Aims, objectives, and intended audience
Building Bridges among Communities of Color helps participants understand the common interests that communities of color share. The materials highlight the “divide and conquer” strategy and emphasize the ways in which communities of color have been “mis-educated” to limit opportunities to see their commonalities. After drawing out some of these shared concerns, the workshop closes by exploring coalition building. This workshop is designed for people of color.
Broad structure and key educational methods
The total duration of this workshop is 3 hours, excluding a recommended 10-minute break. The exercises in Building Bridges among Communities of Color are highly interactive and followed by short discussions to help reiterate the key ideas. Educational methods include role play, a gallery walk of historical images, and an activity that cleverly demonstrates a “divide and conquer” mentality.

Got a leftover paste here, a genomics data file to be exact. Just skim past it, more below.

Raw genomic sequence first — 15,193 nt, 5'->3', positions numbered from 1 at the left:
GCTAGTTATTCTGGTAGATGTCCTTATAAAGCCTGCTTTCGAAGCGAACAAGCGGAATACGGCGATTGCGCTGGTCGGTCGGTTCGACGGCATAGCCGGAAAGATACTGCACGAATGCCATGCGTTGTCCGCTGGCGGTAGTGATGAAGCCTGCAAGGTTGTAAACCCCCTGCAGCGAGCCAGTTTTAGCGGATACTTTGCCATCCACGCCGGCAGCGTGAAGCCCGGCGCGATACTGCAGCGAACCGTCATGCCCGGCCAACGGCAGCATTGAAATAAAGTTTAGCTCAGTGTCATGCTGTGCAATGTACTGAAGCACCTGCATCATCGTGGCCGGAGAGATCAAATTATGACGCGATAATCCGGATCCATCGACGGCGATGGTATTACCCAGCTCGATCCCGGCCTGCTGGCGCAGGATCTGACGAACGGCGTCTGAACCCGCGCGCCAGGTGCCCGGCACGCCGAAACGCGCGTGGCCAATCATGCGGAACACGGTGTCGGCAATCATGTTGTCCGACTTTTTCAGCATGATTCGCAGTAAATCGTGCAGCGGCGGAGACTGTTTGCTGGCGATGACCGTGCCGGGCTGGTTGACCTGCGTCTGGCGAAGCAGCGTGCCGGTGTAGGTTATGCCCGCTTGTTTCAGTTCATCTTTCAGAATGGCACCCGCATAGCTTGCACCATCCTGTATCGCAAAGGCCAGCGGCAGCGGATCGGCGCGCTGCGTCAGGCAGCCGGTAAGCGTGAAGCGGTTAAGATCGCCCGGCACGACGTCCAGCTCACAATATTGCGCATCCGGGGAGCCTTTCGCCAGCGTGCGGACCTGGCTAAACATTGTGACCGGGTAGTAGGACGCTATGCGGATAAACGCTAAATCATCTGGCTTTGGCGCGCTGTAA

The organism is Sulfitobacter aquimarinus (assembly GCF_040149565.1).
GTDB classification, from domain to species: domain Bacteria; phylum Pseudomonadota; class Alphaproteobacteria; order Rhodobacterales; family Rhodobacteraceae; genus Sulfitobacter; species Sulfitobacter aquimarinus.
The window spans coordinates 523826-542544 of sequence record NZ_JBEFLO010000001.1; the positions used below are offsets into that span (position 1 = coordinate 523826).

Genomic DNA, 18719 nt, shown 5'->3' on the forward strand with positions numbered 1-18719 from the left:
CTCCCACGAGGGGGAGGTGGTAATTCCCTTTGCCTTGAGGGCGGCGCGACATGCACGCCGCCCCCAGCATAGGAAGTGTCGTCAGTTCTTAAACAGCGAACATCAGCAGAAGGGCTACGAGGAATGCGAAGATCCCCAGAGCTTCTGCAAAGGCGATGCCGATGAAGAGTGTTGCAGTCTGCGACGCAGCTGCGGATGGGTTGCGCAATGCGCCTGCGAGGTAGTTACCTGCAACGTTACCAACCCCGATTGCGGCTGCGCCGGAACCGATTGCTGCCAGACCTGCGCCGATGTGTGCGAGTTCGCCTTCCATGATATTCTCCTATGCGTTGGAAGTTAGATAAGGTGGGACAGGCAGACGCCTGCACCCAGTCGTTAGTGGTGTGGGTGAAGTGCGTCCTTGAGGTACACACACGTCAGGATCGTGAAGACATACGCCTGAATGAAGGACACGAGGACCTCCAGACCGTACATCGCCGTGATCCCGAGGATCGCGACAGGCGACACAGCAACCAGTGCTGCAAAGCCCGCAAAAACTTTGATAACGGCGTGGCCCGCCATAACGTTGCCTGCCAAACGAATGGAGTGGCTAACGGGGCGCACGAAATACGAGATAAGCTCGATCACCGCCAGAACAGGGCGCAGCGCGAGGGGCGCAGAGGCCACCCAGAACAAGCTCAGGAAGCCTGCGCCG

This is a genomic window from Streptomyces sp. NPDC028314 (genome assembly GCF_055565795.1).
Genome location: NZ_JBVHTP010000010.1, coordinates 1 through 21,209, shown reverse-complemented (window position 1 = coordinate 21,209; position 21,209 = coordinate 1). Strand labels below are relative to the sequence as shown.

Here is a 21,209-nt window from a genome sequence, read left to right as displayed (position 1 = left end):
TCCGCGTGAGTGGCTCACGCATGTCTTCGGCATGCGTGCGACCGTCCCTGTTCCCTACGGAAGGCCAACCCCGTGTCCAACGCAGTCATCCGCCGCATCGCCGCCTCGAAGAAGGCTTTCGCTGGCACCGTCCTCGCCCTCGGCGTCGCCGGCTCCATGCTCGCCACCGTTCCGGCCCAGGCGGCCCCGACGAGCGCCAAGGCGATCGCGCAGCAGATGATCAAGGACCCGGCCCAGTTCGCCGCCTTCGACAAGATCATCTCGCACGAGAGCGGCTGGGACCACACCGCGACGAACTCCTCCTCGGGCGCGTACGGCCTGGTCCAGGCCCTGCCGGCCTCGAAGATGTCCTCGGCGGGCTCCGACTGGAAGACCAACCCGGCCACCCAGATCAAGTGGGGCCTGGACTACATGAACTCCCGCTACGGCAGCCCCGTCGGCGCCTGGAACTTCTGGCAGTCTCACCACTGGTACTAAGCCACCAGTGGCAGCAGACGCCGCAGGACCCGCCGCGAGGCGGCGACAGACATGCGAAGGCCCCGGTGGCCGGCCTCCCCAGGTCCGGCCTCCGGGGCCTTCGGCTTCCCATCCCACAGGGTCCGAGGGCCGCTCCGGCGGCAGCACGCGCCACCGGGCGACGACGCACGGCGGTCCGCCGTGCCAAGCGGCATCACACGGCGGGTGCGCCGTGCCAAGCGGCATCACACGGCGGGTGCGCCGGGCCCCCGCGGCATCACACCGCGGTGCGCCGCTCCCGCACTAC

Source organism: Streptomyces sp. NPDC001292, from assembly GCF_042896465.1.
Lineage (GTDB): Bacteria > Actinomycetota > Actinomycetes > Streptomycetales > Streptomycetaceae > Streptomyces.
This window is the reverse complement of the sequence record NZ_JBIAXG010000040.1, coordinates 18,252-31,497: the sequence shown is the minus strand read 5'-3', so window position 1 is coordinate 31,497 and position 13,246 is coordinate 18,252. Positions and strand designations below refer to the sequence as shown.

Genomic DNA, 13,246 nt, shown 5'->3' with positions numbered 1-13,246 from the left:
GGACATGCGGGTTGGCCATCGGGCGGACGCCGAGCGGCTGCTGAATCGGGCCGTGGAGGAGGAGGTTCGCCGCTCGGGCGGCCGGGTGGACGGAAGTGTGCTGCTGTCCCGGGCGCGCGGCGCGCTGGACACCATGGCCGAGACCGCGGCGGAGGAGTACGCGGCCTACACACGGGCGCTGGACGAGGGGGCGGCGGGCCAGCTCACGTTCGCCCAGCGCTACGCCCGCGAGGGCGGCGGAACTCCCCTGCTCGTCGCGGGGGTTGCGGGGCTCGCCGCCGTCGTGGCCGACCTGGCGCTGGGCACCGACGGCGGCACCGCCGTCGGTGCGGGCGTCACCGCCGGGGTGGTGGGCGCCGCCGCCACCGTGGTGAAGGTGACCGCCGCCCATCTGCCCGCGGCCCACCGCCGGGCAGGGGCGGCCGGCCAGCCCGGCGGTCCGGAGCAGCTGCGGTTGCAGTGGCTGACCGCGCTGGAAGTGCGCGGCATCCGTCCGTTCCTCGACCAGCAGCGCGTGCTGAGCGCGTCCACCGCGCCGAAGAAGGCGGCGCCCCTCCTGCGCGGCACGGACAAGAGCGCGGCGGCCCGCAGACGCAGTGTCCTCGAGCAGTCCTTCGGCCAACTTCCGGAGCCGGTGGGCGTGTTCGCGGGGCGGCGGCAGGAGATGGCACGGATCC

Key topics or themes by module
The session opens with a playful and lively activity that is designed to help participants understand how competition can divide their communities, thus provoking them to focus on intergroup struggles as opposed to the larger, unequal system. The follow-up conversation cites statistics and helps participants understand that given the scarce resources that those at lower levels of the wealth distribution possess, in-fighting over those meager resources often prevents folks from embracing their real power– the power of numbers.
The next activity looks at intergroup relations through a historical lens using a photo timeline. After noting successful instances of “divide and conquer” throughout history, the conversation uncovers stories of intergroup commonalities, cooperation, and alliances that have been downplayed by those who benefit from isolating or fostering competition among marginalized groups.
A final exercise is a role-play activity in which participants practice multi-racial coalition building and then apply these ideas to their own work. The workshop concludes by asking folks to think about their common struggles and to resolve to “unlearn” prejudices or stereotypes they may hold.